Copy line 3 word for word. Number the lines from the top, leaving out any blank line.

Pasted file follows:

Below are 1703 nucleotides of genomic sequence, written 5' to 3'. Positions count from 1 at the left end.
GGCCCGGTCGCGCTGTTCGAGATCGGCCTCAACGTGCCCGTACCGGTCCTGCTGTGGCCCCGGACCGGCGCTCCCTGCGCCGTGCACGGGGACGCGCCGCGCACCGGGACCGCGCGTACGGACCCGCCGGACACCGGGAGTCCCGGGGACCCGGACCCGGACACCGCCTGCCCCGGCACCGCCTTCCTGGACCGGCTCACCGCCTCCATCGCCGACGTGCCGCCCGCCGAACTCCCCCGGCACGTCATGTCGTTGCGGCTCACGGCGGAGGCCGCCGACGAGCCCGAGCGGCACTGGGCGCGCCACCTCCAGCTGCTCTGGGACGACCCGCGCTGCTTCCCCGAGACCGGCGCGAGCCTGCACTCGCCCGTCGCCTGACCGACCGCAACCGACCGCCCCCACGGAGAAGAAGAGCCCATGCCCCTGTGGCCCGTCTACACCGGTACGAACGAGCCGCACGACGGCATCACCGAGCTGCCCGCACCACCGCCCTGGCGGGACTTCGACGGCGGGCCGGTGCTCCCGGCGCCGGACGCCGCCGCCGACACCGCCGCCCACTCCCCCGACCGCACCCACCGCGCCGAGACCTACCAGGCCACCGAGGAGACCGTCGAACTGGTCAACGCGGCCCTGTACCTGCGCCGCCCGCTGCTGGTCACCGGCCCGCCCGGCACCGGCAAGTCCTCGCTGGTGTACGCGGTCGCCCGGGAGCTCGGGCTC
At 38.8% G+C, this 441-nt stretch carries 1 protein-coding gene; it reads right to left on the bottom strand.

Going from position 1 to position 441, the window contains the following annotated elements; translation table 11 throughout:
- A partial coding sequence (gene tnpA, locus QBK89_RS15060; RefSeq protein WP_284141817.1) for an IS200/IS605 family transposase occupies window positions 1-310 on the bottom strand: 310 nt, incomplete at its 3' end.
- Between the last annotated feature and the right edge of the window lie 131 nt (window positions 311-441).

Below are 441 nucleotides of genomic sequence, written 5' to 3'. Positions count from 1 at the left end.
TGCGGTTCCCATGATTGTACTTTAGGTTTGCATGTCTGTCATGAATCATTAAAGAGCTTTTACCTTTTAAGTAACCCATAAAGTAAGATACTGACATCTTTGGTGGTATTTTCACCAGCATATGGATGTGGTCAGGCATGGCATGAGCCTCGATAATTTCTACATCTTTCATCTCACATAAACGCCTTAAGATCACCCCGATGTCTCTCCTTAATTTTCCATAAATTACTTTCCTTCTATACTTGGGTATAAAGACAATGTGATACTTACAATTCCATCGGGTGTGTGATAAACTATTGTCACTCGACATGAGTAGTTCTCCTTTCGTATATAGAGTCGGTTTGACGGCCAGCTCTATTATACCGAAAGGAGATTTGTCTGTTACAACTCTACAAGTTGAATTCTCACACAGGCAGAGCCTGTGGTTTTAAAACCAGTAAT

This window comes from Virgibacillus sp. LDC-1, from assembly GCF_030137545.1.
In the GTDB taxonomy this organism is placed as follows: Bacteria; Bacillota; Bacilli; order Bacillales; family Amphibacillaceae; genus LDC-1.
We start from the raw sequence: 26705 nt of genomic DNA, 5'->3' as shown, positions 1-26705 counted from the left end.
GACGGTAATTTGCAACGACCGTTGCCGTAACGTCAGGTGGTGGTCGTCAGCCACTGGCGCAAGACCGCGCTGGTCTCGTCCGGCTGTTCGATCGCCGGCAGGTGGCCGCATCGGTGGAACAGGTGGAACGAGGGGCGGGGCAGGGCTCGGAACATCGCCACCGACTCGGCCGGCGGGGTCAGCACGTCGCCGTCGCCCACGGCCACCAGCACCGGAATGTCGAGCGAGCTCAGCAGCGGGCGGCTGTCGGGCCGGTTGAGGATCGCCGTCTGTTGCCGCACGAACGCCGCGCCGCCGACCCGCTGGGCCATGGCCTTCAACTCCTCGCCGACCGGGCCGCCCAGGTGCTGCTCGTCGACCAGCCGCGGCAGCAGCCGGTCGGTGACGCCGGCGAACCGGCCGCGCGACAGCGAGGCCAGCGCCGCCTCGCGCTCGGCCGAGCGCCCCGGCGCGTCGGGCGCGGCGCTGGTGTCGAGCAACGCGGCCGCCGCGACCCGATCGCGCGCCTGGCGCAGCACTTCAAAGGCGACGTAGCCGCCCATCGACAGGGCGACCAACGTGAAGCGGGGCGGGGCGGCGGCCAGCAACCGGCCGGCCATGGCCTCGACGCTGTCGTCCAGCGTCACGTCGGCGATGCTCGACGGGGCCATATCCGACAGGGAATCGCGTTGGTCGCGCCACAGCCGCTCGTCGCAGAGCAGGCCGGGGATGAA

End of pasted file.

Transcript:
At 38.8% G+C, this 441-nt stretch carries 1 protein-coding gene; it reads right to left on the bottom strand.